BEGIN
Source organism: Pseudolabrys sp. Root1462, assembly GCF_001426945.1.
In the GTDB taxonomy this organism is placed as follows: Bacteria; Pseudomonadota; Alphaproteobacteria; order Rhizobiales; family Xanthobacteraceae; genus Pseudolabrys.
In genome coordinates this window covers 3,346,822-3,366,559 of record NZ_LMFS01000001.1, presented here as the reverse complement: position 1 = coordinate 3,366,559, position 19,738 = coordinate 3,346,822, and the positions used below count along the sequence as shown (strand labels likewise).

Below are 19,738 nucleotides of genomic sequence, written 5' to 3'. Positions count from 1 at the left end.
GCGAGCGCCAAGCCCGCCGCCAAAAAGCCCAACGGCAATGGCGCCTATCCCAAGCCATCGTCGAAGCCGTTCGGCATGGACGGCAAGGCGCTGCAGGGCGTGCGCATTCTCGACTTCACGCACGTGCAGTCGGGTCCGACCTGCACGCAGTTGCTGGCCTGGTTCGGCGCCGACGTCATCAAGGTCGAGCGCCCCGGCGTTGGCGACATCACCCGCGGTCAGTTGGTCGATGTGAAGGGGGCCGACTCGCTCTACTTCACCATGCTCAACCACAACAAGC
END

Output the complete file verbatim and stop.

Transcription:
Source organism: Pseudolabrys sp. Root1462, assembly GCF_001426945.1.
In the GTDB taxonomy this organism is placed as follows: Bacteria; Pseudomonadota; Alphaproteobacteria; order Rhizobiales; family Xanthobacteraceae; genus Pseudolabrys.
In genome coordinates this window covers 3,346,822-3,366,559 of record NZ_LMFS01000001.1, presented here as the reverse complement: position 1 = coordinate 3,366,559, position 19,738 = coordinate 3,346,822, and the positions used below count along the sequence as shown (strand labels likewise).

Below are 19,738 nucleotides of genomic sequence, written 5' to 3'. Positions count from 1 at the left end.
GCGAGCGCCAAGCCCGCCGCCAAAAAGCCCAACGGCAATGGCGCCTATCCCAAGCCATCGTCGAAGCCGTTCGGCATGGACGGCAAGGCGCTGCAGGGCGTGCGCATTCTCGACTTCACGCACGTGCAGTCGGGTCCGACCTGCACGCAGTTGCTGGCCTGGTTCGGCGCCGACGTCATCAAGGTCGAGCGCCCCGGCGTTGGCGACATCACCCGCGGTCAGTTGGTCGATGTGAAGGGGGCCGACTCGCTCTACTTCACCATGCTCAACCACAACAAGC